Olga Kern at the Winspear: A Woman and Her Piano is Enough, but Not This Time

Categories: Music Notes

Kern.jpg
2001 Van Cliburn Gold Medalist Olga Kern
Last week, Russian pianist Olga Kern barreled through some predictably showy repertoire on stage at the Winspear Opera House. In a hall designed for enormous opera productions, it takes a lot of charisma and sound from a lone pianist to fill such a big space. But with the help of some over-the-top gowns and impressive virtuosity, Kern held her own.

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Solo piano recitals are under-represented in Dallas. Due in part to the Cliburn Concert series, Fort Worth's Bass Hall snags most of the big-name pianists that come through the area. While far from a packed house, the size of the audience inside the Winspear Thursday proved that there is demand for more concerts featuring solo pianists on this side of the Trinity.

The audience was particularly impressive given that Jaap van Zweden and the Dallas Symphony Orchestra performed a hugely popular concert featuring Beethoven's Fifth Symphony at the same time right next door.

North Texans may have been drawn to this concert in part because Kern is a familiar name in the region. In 2001, the young, strikingly beautiful blonde made a big splash in Fort Worth when she won the gold medal at the Van Cliburn International Piano Competition. Her performance of Rachmaninoff's notoriously difficult 3rd piano concerto in that competition proved her serious chops.

On Thursday, Kern's performance at the Winspear stuck to pretty mainstream classical fair, with works by Beethoven, Schumann, Chopin and Liszt. This is blockbuster classical music: technically showy, melodically pleasing, and familiar to a broad swath of the audience. In the hands of a great artist, such works can feel vibrant and fresh. Unfortunately, while Kern's technical mastery of the repertoire is undeniable, her interpretation Thursday night felt uninspired.

The first half of Kern's recital was dominated by Robert Schumann's romantic masterpiece, Carnaval. This piece is made up of 21 short pieces played without pause. Each piece represents a character at a masked ball, some figments of Schumann's imagination and others real people in his life (i.e. Chopin and Schumann's wife, Clara). The mood of these pieces bounces back and forth between intimate and bombastic. During quieter moments, Kern played with touching expression and lovely voicing. But as soon as the tempo and volume picked up, she seemed to kick into autopilot, abandoning any hint of expression. Audience members unfamiliar with the work would have benefited from some program notes.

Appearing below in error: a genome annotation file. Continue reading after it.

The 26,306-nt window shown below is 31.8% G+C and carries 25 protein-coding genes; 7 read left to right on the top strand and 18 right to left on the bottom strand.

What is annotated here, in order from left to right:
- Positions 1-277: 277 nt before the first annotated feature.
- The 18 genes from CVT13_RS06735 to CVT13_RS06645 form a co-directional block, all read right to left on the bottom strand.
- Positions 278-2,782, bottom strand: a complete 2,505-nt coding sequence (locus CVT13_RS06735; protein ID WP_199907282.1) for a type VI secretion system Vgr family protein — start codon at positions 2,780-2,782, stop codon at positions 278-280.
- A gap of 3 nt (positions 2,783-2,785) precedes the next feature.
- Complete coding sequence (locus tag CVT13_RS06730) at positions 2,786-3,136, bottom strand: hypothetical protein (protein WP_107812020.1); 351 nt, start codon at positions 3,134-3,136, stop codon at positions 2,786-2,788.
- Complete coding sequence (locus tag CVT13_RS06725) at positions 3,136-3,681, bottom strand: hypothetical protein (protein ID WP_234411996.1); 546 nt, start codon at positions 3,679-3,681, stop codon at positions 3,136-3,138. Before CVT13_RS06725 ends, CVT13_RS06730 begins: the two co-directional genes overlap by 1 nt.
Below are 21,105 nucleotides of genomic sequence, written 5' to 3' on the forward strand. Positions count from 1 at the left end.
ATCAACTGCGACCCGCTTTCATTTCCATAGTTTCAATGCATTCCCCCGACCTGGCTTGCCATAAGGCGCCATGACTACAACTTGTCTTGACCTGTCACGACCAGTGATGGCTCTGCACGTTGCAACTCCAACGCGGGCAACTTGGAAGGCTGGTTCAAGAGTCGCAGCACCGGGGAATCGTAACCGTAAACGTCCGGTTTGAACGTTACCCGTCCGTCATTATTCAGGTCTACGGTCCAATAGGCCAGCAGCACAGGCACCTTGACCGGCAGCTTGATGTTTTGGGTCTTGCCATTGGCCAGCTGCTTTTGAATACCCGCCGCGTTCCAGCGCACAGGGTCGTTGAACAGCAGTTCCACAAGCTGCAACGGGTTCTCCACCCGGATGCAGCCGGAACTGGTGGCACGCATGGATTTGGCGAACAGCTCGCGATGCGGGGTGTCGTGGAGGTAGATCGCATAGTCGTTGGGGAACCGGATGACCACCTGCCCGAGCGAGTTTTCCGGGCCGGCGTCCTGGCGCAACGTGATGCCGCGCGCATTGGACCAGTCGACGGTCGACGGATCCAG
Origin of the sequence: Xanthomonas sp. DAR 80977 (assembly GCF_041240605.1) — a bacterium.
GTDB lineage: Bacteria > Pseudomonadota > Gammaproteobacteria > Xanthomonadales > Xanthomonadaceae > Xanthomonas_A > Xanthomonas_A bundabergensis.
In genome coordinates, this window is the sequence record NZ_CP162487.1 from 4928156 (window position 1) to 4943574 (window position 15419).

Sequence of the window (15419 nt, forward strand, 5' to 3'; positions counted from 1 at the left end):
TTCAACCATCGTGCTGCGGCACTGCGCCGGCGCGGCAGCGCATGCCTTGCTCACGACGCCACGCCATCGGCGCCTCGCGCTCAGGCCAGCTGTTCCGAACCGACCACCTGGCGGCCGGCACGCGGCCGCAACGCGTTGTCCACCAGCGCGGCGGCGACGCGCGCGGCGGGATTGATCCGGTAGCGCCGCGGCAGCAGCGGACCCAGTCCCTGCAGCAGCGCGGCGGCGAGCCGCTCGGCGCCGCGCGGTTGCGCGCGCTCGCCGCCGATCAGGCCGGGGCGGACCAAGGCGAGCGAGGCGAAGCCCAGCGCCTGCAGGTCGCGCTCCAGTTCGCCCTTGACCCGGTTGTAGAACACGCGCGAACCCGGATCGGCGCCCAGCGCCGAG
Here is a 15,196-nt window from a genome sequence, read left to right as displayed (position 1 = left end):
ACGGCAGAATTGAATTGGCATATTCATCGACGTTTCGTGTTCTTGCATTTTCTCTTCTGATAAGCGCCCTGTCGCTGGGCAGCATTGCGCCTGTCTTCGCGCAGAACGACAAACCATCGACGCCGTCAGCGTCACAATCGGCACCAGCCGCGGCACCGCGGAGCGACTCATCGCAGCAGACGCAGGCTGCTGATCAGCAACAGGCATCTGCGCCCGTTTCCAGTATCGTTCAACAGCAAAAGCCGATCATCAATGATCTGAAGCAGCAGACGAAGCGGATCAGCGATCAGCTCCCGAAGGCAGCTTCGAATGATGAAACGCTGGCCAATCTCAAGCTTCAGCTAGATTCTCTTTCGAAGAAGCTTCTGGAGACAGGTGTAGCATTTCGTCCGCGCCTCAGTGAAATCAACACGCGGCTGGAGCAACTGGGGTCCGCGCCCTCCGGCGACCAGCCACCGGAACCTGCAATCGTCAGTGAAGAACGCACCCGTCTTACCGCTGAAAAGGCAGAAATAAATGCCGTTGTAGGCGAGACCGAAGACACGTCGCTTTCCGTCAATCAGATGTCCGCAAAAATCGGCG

Unsurprisingly, the acoustics in the Winspear were less than ideal for a solo piano recital. The enormous curtain behind the piano acted like a towel, soaking up the instrument's resonance. This could have been helped with the simple addition of partitions behind the pianist. From the back of the room, the sound was okay but muddied. With the City Performance Hall just across the street, I found myself longing for that space's acoustic clarity.

Kern won over her audience, who demanded multiple encores at the end of the evening. She was visually stunning on stage, sporting not one but two formal gowns. Sadly the rest of the artistry disappointed, something no number of wardrobe changes could overcome.


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